• Science Update
An extract of the herb St. John's Wort and a standard antidepressant medication both failed to outdo a placebo in relieving symptoms of minor depression in a clinical trial comparing the three. The results of this study, consistent with earlier research, do not support the use of medications for mild depression.
St. John's Wort is a plant whose yellow flowers have been the source of extracts used medicinally for centuries. It is widely used to treat depression, as a nutritional supplement in the United States, and as a prescription medication in Europe. Evidence from clinical trials of St. John's Wort has failed to show effectiveness for treatment of major depression; but research has raised the question as to whether the herb might offer benefit for people with less severe depression.
This study, focusing specifically on minor depression, was conducted by Mark Hyman Rapaport and colleagues at the Cedars-Sinai Medical Center and David Geffen School of Medicine in Los Angeles; the Massachusetts General Hospital, in Boston; and the University of Pittsburgh. Participants in the study had minor depression, defined as the presence of two to four symptoms used to diagnose major depression, with at least one symptom being depressed mood or anhedonia, a lack of pleasure in activities usually found enjoyable. Symptoms had to have been present for six months to two years. Subjects were randomly assigned to receive St. John's Wort, the antidepressant medication citalopram, or a placebo. Neither participants, nor the staff treating them, knew what treatment they took. Seventy-three subjects completed the trial.
Results from the trial showed that no treatment relieved depression more than any other; patients in all three of the treatment groups showed improvements in symptoms over the course of the study, and in measures of quality of life and psychological well-being.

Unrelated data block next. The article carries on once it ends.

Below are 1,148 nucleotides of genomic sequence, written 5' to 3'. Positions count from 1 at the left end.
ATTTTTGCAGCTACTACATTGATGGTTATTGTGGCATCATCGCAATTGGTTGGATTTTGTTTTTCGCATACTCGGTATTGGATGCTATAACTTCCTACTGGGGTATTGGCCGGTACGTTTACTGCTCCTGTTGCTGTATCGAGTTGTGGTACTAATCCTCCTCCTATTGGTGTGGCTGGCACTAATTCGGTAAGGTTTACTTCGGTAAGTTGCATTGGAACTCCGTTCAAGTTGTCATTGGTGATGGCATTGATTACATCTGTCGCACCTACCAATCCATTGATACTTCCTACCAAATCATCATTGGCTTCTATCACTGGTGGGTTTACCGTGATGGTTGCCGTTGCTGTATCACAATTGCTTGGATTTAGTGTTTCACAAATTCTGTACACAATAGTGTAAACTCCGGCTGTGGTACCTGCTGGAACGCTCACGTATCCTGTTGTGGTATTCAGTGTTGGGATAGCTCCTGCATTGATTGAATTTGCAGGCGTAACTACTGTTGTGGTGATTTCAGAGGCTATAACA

Patients in all three treatment groups—including placebo—also frequently reported side effects. In addition, before treatment began in this study, more than half of participants responded positively when they were asked if they had any of a broad list of physical or psychological complaints. This finding suggests that it's important to assess both physical and psychological symptoms even before treatment begins; otherwise, many of these symptoms might be interpreted as medication-related.
While minor depression is by definition a milder condition than major depression, research suggests it has consequences for health and well-being that go beyond the symptoms themselves, including lost work days, social difficulties, and possibly a higher risk of developing future major depression.
The authors are careful to point out that the reason that there was no difference in benefit between St. John's Wort, citalopram, and placebo was not because the study was too small to detect a difference, but because participants taking placebo experienced substantial improvement in measures of depression and well-being—participation in the study had positive effects. In addition, participants taking all three treatments—even those on placebo—experienced side-effects. Fewer of the subjects taking St. John's Wort reported that side effects were distressing (40 vs. 60 percent); but St. John's Wort recipients reported more gastrointestinal and sleep problems than those receiving placebo.
Identifying effective and safe ways to treat minor depression remains an important goal; further research on non-pharmacologic treatment is needed to identify the optimal psychotherapies for minor depression.
This study was funded by the National Institute of Mental Health and the National Center for Complementary and Alternative Medicine, National Institutes of Health.
Rapaport, M.H., Nierenberg, A.A., Howland, R., Dording, C., Schettler, P.J., and Mischoulon, D. The treatment of minor depression with St. John's Wort or citalopram: Failure to show benefit over placebo. Journal of Psychiatric Research 45:931-941, 2011.